# The Grey Labyrinth is a collection of puzzles, riddles, mind games, paradoxes and other intellectually challenging diversions. Related topics: puzzle games, logic puzzles, lateral thinking puzzles, philosophy, mind benders, brain teasers, word problems, conundrums, 3d puzzles, spatial reasoning, intelligence tests, mathematical diversions, paradoxes, physics problems, reasoning, math, science.

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morrisonlucas
Daedalian Member

 Posted: Fri Jun 28, 2002 3:37 pm    Post subject: 1 The solution below works, but the statement B4 is entirely self-fufilling (i.e. it is only false because it is false). I'm hoping there is another solution without that problem. To solve, I assumed that C3 was true and then extrapolated from there. I also tried assuming that B4 was true and E1 was true . Both of those led to contradictions. Solution is invisible, before each statement. Alan says: Lies = 3 T 1. David's final statement is true. L 2. Frank told more lies than David. L 3. Bob always tells the truth. T 4. My second statement is false. L 5. Eric told more truths than lies. Bob says: Lies = 1 T 1. Eric lied at least once. T 2. Alan told more lies than David. T 3. Frank's second statement is true. L 4. I always tell the truth. T 5. Chuck told more lies than truths. Chuck says: Lies = 4 L 1. Bob told more lies than I did. L 2. Alan told more truths than lies. T 3. Eric always lies. L 4. David's third statement is true. L 5. Frank lied exactly once. David says: Lies = 2 T 1. Alan lied at least twice. T 2. Eric told more lies than Alan. L 3. Bob told more lies than truths. L 4. Chuck always lies. T 5. Frank's third statement is true. Eric says: Lies = 5 L 1. Chuck always lies. L 2. My fourth statement is true. L 3. Frank told more lies than Bob. L 4. I tell more truths than lies. L 5. Frank lied exactly twice. Frank says: Lies = 0 T 1. Alan told more lies than Bob. T 2. Eric's first statement is false. T 3. Alan told more lies than truths. T 4. Bob only lied once. T 5. Eric always lies. Can anyone get a different solution? [edited: first post was to test invisible, then to fix typo] [This message has been edited by morrisonlucas (edited 06-28-2002 01:11 PM).]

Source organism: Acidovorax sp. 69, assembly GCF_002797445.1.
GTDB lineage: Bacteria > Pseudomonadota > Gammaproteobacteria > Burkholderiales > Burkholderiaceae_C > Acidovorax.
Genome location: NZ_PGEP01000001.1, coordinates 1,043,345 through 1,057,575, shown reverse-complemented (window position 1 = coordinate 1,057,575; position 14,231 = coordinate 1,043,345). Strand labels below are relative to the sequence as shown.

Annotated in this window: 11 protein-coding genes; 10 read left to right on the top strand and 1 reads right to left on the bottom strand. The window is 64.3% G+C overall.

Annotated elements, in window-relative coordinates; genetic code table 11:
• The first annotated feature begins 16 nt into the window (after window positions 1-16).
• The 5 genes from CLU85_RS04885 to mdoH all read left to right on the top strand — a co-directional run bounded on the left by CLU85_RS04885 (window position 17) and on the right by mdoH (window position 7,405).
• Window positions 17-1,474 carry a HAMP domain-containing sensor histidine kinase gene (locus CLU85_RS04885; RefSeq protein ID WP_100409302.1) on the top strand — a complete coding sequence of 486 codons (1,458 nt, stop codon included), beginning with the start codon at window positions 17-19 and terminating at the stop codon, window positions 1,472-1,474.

CrystyB
Misunderstood Guy

 Posted: Fri Jun 28, 2002 7:13 pm    Post subject: 2 A new puzle already?? We need to get mith to a doctor, quick!!
Nauplius
Crustacean Member

 Posted: Fri Jun 28, 2002 8:44 pm    Post subject: 3 I came up with the same solution. I went on the assumption that: At least one person was telling the entire truth on all statements. Starting with Alan I followed each statement until it led to a contradiction, then moved on to the next person with all true. Little did I know that the person telling the complete truth was the last one
danElectro
Guest

 Posted: Wed Jul 03, 2002 9:42 am    Post subject: 4 A1 T, A2 F, A3 F, A4 T, A5 F B1 T, B2 T, B3 T, B4 F, B5 T C1 F, C2 F, C3 T, C4 F, C5 F D1 T, D2 T, D3 F, D4 F, D5 T E1 F, E2 F, E3 F, E4 F, E5 F F1 T, F2 T, F3 T, F4 T, F5 T B4 must be F, it's a self-contradiction
CrystyB
Misunderstood Guy

 Posted: Wed Jul 03, 2002 4:18 pm    Post subject: 5 New users - highlight (select) all or part of the text to reveal the hidden part of the post... And B4 is not a self-contradiction. The fact that it doesn't participate in the solution is a completely different thing.
Fjord
Icarian Member

 Posted: Thu Jul 04, 2002 6:48 pm    Post subject: 6 I wrote a program to iterate through the all possible combinations and came up with the same answer and no other answers. You should be able to get the source code from http://lynnserv.2y.net/Sol.java if you are interested
Bicho the Inhaler
Daedalian Member